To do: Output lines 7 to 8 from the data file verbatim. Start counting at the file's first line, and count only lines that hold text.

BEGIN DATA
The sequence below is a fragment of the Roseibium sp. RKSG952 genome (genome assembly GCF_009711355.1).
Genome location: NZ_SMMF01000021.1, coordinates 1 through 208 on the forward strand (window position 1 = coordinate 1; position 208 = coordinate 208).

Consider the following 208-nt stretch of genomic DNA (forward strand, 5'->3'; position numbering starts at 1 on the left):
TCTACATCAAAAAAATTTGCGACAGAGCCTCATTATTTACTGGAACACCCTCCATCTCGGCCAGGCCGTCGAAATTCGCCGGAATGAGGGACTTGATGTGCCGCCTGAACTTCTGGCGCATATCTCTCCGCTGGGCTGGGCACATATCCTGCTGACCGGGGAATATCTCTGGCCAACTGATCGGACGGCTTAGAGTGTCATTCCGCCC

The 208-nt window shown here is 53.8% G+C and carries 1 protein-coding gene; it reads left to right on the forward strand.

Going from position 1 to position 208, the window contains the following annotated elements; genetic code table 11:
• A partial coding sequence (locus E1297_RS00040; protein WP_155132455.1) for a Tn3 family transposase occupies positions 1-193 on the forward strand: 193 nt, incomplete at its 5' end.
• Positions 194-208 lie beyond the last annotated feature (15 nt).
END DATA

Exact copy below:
• A partial coding sequence (locus E1297_RS00040; protein WP_155132455.1) for a Tn3 family transposase occupies positions 1-193 on the forward strand: 193 nt, incomplete at its 5' end.
• Positions 194-208 lie beyond the last annotated feature (15 nt).